How to think like a programmer: 3 misconceptions debunked

Jul 15, 2022 - 7 min read
Casey Jergenson
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If you don’t have a programming background, there’s a good chance that words like “coder,” “programmer,” and “developer” conjure up images of solitary math geniuses mechanically writing software applications that are totally inscrutable to the average person. If you aren’t a self-proclaimed math nerd or computer geek, you might assume that you could never learn to code.

The truth is that while becoming a proficient programmer takes a lot of work, anyone can learn the basics, and there are a lot of benefits to doing so. You shouldn’t be discouraged by misconceptions about programming that frame it as an activity that’s reserved for a talented few. Programmers come from diverse backgrounds and bring a wide range of skills to their work—they’re not all STEM experts. Math is certainly part of coding, but so are grammar, logical reasoning, critical thinking, and creativity. Coding is often also a collaborative endeavor in which people put their heads together to come up with innovative solutions to complicated problems.

Today, we’ll talk about some common misconceptions about programming and why you shouldn’t let them dissuade you from learning to code. We’ll also consider how programmers think and how you can start practicing that thinking before you sit down to write your first line of code.

We’ll cover:

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3 common misconceptions about how programmers think

As we noted above, our culture is rife with misconceptions about programming. Part of this is because of how programmers are represented in popular culture. You might be familiar with the character types: the anti-social nerd, the wealthy Silicon Valley partygoer, the STEM genius staring at a computer screen while writing code at a superhuman speed.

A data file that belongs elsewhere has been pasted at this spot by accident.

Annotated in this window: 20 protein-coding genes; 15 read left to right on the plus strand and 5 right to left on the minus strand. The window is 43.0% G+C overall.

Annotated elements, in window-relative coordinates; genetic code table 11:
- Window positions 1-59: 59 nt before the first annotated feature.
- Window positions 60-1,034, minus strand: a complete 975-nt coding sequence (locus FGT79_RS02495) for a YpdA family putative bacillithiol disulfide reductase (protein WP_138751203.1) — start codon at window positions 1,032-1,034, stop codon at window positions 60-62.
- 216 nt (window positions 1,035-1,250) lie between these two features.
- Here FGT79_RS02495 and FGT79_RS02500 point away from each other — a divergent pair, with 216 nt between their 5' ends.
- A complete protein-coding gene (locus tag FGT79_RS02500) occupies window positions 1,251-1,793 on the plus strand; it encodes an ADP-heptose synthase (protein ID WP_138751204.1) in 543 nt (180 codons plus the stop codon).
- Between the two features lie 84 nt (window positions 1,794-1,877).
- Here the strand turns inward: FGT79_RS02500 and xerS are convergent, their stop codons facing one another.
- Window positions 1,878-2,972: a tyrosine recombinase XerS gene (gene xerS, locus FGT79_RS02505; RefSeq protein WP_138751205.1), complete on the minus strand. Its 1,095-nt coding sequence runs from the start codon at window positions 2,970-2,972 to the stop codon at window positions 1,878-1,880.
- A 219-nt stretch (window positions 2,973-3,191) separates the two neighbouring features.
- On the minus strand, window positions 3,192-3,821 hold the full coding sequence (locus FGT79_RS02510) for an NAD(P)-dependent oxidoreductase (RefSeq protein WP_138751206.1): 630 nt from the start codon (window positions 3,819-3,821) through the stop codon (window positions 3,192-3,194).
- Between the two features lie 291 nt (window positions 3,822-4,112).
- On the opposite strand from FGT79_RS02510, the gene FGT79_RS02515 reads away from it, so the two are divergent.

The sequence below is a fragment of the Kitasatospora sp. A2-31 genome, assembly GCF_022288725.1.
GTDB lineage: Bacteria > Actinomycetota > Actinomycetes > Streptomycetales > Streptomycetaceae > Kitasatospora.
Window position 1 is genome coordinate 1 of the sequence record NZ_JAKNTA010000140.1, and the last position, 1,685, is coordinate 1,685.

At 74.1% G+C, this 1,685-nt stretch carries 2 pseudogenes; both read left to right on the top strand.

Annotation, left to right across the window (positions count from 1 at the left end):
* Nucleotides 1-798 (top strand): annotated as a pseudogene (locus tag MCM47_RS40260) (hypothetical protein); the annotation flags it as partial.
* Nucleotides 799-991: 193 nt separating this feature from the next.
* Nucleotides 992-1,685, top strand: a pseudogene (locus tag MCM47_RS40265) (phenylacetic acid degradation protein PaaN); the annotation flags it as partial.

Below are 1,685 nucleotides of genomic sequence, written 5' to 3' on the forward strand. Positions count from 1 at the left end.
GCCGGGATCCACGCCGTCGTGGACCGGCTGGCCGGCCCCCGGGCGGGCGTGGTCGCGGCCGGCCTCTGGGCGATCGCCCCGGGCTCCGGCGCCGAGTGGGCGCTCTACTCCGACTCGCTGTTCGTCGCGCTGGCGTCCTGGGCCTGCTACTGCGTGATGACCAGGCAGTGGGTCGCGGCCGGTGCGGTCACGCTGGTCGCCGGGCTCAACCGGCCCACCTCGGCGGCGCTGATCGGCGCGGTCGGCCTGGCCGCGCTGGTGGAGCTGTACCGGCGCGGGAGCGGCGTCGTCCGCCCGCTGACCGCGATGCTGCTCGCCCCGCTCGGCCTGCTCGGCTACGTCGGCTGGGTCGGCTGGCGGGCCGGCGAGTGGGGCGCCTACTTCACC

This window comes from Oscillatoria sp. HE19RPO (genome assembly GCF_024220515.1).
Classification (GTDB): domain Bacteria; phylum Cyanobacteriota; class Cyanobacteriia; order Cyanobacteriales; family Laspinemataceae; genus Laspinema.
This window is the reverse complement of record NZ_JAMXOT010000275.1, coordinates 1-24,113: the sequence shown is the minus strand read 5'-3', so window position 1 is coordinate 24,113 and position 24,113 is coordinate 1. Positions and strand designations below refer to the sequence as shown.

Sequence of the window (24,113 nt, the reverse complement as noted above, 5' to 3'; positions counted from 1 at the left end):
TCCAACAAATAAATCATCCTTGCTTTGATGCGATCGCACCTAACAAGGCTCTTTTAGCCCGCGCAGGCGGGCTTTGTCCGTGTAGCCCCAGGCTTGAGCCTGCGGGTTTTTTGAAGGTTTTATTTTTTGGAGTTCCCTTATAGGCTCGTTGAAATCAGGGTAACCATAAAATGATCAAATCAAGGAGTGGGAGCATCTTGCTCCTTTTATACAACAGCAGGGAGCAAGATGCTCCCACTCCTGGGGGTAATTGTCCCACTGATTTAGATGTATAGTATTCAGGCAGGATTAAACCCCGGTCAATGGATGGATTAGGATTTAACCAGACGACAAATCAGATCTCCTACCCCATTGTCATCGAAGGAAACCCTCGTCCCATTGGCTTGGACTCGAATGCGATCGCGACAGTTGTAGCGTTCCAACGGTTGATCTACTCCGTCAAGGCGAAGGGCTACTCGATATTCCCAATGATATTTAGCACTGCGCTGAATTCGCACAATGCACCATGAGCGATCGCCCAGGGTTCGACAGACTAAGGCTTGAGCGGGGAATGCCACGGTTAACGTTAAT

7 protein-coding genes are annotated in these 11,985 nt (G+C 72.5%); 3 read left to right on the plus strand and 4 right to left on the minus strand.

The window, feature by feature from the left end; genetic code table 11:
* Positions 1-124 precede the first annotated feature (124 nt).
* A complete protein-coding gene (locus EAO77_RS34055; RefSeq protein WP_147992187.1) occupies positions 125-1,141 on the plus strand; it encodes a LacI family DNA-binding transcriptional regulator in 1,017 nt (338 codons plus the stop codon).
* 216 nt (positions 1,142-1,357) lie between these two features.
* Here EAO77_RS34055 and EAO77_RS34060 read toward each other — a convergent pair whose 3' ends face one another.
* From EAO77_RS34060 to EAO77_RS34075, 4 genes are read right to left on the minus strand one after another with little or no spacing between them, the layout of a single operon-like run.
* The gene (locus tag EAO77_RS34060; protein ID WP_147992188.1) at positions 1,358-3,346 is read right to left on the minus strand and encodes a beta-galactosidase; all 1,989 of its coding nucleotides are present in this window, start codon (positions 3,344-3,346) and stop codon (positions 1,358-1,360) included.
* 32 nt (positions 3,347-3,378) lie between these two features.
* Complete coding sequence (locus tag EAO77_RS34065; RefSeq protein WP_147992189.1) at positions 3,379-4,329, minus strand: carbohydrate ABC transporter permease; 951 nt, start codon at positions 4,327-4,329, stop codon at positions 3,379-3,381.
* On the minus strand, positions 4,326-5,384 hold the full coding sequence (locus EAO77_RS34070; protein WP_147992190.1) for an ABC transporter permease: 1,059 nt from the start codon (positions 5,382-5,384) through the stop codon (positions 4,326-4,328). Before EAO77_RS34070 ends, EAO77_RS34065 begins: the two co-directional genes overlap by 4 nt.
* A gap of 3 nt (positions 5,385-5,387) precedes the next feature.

The last of these character types is probably the most disempowering because it frames programming as inaccessible to the average person. This reinforces misconceptions about what programmers do and how they think. We’ll discuss a few of those misconceptions here.


1. All programmers are math experts.

The role of math in programming is complicated. Having a strong math background is definitely a plus if you’re hoping to learn to code, especially if you’re interested in exploring math-intensive fields like game development or machine learning. It’s important to remember, however, that programmers come from all sorts of backgrounds. Plenty of them are great at math, but many of them are not. There are tons of skilled programmers out there who are successful not because they have a strong math background, but because they can write economically, apply logic, and break tasks down into steps.


2. Writing code is a repetitive, mechanical process that doesn’t involve creativity.

There’s plenty of space for creativity and innovation in programming. Sometimes applying a tried-and-true method might be the best way to solve a problem, but programmers also need to be able to think outside the box to come up with novel processes and solutions.


3. Being a proficient programmer just requires memorizing programming languages.

Novice programmers sometimes think that learning to code and learning a programming language are the same thing. This isn’t necessarily the case. If you’re trying to build a house, it would be a mistake to become an expert on power tools and construction materials while neglecting to learn anything about architecture.

The same is true of programming. A programming language is just a tool that programmers use in their work. If you don’t know how to problem-solve and think structurally, memorizing programming languages won’t get you very far.


Programming as problem-solving

So, if the ideas about programming we’ve discussed are flawed or incomplete, then what does it actually mean to think like a programmer? Experienced programmers frequently say that coding is about problem-solving. It’s not just a process of absorbing a massive amount of technical information, memorizing it, and then applying it. You must be able to look at a project from multiple angles, anticipate obstacles, break the project down into manageable steps, and then be ready to revise your approach mid-process if you find that it’s not working.